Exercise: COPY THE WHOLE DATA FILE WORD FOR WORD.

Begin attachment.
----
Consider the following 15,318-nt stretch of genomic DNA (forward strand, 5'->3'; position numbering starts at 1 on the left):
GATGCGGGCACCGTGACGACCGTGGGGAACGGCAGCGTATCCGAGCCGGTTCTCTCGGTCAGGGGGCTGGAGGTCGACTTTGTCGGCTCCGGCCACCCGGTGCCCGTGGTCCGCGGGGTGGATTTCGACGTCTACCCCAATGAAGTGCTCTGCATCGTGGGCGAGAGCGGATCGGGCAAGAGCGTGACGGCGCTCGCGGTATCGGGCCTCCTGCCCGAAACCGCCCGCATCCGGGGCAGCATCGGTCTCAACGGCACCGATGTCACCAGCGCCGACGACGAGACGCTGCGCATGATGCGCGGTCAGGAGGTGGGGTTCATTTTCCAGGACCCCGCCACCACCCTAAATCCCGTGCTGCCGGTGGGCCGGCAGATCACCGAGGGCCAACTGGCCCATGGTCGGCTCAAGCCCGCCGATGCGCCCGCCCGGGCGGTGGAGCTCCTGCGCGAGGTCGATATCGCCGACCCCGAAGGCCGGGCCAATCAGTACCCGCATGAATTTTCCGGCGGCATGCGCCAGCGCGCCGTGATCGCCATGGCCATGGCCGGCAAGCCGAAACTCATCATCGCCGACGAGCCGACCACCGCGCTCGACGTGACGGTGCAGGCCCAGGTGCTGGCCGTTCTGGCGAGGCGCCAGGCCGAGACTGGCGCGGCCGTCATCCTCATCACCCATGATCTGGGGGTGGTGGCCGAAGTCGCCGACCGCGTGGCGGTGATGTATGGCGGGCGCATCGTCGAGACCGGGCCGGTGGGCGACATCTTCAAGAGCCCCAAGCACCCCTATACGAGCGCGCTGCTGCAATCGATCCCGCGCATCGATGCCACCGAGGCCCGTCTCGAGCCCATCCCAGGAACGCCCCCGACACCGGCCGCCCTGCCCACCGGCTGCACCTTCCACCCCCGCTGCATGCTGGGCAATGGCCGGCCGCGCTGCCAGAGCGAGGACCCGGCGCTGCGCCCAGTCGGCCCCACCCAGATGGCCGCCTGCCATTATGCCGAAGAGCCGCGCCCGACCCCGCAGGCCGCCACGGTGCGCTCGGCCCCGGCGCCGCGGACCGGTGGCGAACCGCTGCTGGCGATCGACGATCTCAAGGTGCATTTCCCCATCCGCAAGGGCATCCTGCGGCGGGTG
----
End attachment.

Consider the following 15,318-nt stretch of genomic DNA (forward strand, 5'->3'; position numbering starts at 1 on the left):
GATGCGGGCACCGTGACGACCGTGGGGAACGGCAGCGTATCCGAGCCGGTTCTCTCGGTCAGGGGGCTGGAGGTCGACTTTGTCGGCTCCGGCCACCCGGTGCCCGTGGTCCGCGGGGTGGATTTCGACGTCTACCCCAATGAAGTGCTCTGCATCGTGGGCGAGAGCGGATCGGGCAAGAGCGTGACGGCGCTCGCGGTATCGGGCCTCCTGCCCGAAACCGCCCGCATCCGGGGCAGCATCGGTCTCAACGGCACCGATGTCACCAGCGCCGACGACGAGACGCTGCGCATGATGCGCGGTCAGGAGGTGGGGTTCATTTTCCAGGACCCCGCCACCACCCTAAATCCCGTGCTGCCGGTGGGCCGGCAGATCACCGAGGGCCAACTGGCCCATGGTCGGCTCAAGCCCGCCGATGCGCCCGCCCGGGCGGTGGAGCTCCTGCGCGAGGTCGATATCGCCGACCCCGAAGGCCGGGCCAATCAGTACCCGCATGAATTTTCCGGCGGCATGCGCCAGCGCGCCGTGATCGCCATGGCCATGGCCGGCAAGCCGAAACTCATCATCGCCGACGAGCCGACCACCGCGCTCGACGTGACGGTGCAGGCCCAGGTGCTGGCCGTTCTGGCGAGGCGCCAGGCCGAGACTGGCGCGGCCGTCATCCTCATCACCCATGATCTGGGGGTGGTGGCCGAAGTCGCCGACCGCGTGGCGGTGATGTATGGCGGGCGCATCGTCGAGACCGGGCCGGTGGGCGACATCTTCAAGAGCCCCAAGCACCCCTATACGAGCGCGCTGCTGCAATCGATCCCGCGCATCGATGCCACCGAGGCCCGTCTCGAGCCCATCCCAGGAACGCCCCCGACACCGGCCGCCCTGCCCACCGGCTGCACCTTCCACCCCCGCTGCATGCTGGGCAATGGCCGGCCGCGCTGCCAGAGCGAGGACCCGGCGCTGCGCCCAGTCGGCCCCACCCAGATGGCCGCCTGCCATTATGCCGAAGAGCCGCGCCCGACCCCGCAGGCCGCCACGGTGCGCTCGGCCCCGGCGCCGCGGACCGGTGGCGAACCGCTGCTGGCGATCGACGATCTCAAGGTGCATTTCCCCATCCGCAAGGGCATCCTGCGGCGGGTG